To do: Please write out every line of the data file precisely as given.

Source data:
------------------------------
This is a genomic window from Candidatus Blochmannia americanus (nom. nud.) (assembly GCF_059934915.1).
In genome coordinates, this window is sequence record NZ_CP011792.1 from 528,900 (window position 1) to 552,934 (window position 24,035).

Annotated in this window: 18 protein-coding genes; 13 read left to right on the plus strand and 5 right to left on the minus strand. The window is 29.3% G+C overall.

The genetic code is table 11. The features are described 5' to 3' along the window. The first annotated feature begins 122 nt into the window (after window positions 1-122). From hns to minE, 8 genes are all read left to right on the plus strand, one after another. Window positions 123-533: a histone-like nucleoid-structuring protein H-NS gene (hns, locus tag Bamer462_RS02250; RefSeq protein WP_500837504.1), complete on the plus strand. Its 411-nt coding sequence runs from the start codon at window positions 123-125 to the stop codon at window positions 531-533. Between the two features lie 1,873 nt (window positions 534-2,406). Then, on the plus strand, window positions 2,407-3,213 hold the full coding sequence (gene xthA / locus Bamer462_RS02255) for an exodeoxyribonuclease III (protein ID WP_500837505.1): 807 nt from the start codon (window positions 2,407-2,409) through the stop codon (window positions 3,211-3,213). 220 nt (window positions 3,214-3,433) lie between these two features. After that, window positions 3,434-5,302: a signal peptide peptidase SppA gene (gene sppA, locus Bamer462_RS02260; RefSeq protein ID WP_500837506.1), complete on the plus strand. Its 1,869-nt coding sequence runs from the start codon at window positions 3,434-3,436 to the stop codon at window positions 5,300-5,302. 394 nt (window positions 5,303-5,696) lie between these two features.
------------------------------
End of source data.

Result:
This is a genomic window from Candidatus Blochmannia americanus (nom. nud.) (assembly GCF_059934915.1).
In genome coordinates, this window is sequence record NZ_CP011792.1 from 528,900 (window position 1) to 552,934 (window position 24,035).

Annotated in this window: 18 protein-coding genes; 13 read left to right on the plus strand and 5 right to left on the minus strand. The window is 29.3% G+C overall.

The genetic code is table 11. The features are described 5' to 3' along the window. The first annotated feature begins 122 nt into the window (after window positions 1-122). From hns to minE, 8 genes are all read left to right on the plus strand, one after another. Window positions 123-533: a histone-like nucleoid-structuring protein H-NS gene (hns, locus tag Bamer462_RS02250; RefSeq protein WP_500837504.1), complete on the plus strand. Its 411-nt coding sequence runs from the start codon at window positions 123-125 to the stop codon at window positions 531-533. Between the two features lie 1,873 nt (window positions 534-2,406). Then, on the plus strand, window positions 2,407-3,213 hold the full coding sequence (gene xthA / locus Bamer462_RS02255) for an exodeoxyribonuclease III (protein ID WP_500837505.1): 807 nt from the start codon (window positions 2,407-2,409) through the stop codon (window positions 3,211-3,213). 220 nt (window positions 3,214-3,433) lie between these two features. After that, window positions 3,434-5,302: a signal peptide peptidase SppA gene (gene sppA, locus Bamer462_RS02260; RefSeq protein ID WP_500837506.1), complete on the plus strand. Its 1,869-nt coding sequence runs from the start codon at window positions 3,434-3,436 to the stop codon at window positions 5,300-5,302. 394 nt (window positions 5,303-5,696) lie between these two features.